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ICC announces equal prize money for men’s, women’s events

CricketICC announces equal prize money for men's, women's events

Dubai: The International Cricket Council (ICC) today announced equal prize money for men’s and women’s teams at ICC events while also making changes to the over-rate sanctions in Test cricket.

The decision was made during the ICC Annual Conference held in Durban, South Africa, marking a significant milestone in ICC’s endeavor to achieve prize money parity by 2030, surpassing the predetermined timeline for the same.

Teams will now receive equal prize money for finishing in similar positions at comparable events as well as the same amount for winning a match at those events.

“This is a significant moment in the history of our sport and I am delighted that men’s and women’s cricketers competing at ICC global events will now be rewarded equally,” ICC Chairman Greg Barclay said.

“Since 2017 we have increased prize money at women’s events every year with a clear focus on reaching equal prize money and from here on in, winning the ICC Women’s Cricket World Cup will carry the same prize money as winning the ICC Men’s Cricket World Cup and the same for T20 World Cups and U19s too. 

“Cricket is genuinely a sport for all and this decision from the ICC Board reinforces that and enables us to celebrate and value every single player’s contribution to the game equally.”

The winners and runners-up at the ICC Women’s T20 World Cup 2020 and 2023 received $1 million and $500,000 respectively, which was five times the amount offered in 2018.

The prize money for the ICC Women’s Cricket World Cup 2022, too, rose to $3.5m from the $2m that was awarded for winning the 2017 edition in England.

Each member of the ICC will also receive substantial increases in funding, thanks to the implementation of a strategic investment fund dedicated to promoting global growth initiatives aligned with the ICC Global Growth Strategy.

“The success of our media rights and commercial programme for our next four-year cycle means we are able to invest more money than ever before into our sport,” Barclay said.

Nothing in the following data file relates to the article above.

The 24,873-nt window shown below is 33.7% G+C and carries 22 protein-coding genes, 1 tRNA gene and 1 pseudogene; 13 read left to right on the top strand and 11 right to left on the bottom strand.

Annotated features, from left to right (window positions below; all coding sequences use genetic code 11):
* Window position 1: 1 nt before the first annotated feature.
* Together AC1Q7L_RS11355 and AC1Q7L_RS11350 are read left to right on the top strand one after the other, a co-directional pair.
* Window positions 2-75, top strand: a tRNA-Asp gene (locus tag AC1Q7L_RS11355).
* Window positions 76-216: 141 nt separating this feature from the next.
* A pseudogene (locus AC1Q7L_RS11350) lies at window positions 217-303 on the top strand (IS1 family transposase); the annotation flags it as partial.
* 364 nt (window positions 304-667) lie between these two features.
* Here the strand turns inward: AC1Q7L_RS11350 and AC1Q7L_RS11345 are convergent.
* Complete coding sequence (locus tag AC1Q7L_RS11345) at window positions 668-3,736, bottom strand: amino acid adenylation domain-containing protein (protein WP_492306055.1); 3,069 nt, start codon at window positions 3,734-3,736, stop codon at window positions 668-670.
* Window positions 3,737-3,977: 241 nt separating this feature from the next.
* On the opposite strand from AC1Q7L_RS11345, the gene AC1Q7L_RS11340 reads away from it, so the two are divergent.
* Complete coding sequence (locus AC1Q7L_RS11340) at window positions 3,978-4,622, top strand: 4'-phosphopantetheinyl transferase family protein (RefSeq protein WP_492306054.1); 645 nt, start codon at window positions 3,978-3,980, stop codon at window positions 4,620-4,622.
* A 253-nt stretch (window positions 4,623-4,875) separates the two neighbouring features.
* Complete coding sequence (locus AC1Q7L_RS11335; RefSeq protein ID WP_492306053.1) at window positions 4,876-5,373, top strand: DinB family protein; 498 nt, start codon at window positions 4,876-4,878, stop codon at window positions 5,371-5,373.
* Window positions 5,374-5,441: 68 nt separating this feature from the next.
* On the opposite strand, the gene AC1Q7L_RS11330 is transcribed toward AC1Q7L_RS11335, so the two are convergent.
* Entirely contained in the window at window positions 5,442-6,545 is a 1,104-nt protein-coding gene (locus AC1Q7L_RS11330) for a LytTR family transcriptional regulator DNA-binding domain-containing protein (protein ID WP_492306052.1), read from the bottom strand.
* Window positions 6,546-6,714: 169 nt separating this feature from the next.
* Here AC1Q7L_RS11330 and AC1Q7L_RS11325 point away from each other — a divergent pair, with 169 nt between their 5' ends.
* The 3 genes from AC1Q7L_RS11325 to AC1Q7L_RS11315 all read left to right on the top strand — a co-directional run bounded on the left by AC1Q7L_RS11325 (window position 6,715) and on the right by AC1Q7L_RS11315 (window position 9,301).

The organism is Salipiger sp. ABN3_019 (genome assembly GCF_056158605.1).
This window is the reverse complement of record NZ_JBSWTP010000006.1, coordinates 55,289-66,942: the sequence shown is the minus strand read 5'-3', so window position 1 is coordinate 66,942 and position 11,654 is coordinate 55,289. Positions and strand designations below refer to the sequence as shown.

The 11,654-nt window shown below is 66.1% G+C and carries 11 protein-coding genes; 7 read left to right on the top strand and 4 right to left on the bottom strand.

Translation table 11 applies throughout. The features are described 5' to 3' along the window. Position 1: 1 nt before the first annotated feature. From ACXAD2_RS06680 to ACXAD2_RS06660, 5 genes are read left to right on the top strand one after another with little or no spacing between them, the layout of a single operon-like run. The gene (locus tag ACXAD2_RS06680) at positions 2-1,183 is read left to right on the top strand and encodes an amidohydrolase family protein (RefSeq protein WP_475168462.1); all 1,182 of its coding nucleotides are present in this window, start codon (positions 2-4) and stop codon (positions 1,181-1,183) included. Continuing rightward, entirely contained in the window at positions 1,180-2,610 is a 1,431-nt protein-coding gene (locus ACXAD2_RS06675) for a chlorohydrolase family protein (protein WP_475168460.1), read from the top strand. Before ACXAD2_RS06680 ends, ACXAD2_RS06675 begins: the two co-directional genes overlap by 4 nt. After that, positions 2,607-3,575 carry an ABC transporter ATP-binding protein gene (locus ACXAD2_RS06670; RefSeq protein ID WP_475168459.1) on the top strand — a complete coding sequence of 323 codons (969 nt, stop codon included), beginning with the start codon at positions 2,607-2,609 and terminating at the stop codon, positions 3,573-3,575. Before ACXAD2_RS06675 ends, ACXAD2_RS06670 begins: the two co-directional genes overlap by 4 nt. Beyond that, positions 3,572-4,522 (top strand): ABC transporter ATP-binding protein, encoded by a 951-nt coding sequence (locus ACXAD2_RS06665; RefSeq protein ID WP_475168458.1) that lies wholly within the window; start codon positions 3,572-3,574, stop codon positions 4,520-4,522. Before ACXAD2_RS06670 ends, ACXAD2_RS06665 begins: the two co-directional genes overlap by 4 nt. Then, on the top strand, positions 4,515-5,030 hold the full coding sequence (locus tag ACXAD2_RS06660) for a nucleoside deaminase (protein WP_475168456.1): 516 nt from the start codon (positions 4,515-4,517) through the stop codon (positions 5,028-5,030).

“All Members will receive a base distribution and then additional revenue will be in relation to contribution to the global game both on and off the field. This is by far the largest level of investment ever to go into cricket and it’s a once-in-a-generation opportunity for our Members to accelerate growth and engage more players and fans and drive competitiveness.”

The ICC also extended support to member nations to create sustainable revenue streams and develop the game. 

New events that are coming up will now require a minimum of seven local players or Associate Member players. The organising Member will also pay a solidarity fee to the Home Board of a player. 

The Chief Executives’ Committee has endorsed modifications to the over-rate sanctions in Test cricket to strike a balance between the imperative of maintaining over-rates and ensuring fair remuneration for players.

Under the revised regulations that will be applied from the start of the current World Test Championship cycle, players will be subjected to a fine equivalent to 5% of their match fee for every over that falls short, with a maximum penalty capped at 50%.

Notably, if a team gets bowled out prior to reaching the 80-over mark and the new ball is not yet due, no over-rate penalty will be imposed, regardless of any potential delays. This amendment supersedes the existing threshold of 60 overs.

“The ICC World Test Championship has injected renewed energy into Test cricket giving it compelling context,” ICC Men’s Cricket Committee Chair Sourav Ganguly said.

“In the last edition we only had 12 draws in 69 matches, and we want to ensure that trend continues whilst we’re giving fans the best value for money and keeping over-rates up.

“The Men’s Cricket Committee felt strongly that over-rate penalties in the form of WTC points deductions should remain but recommended that players should not have 100% of their match fee at risk. We believe this provides a balance between maintaining over-rates and ensuring we are not deterring players from playing Test cricket.”

Courtesy: ICCC

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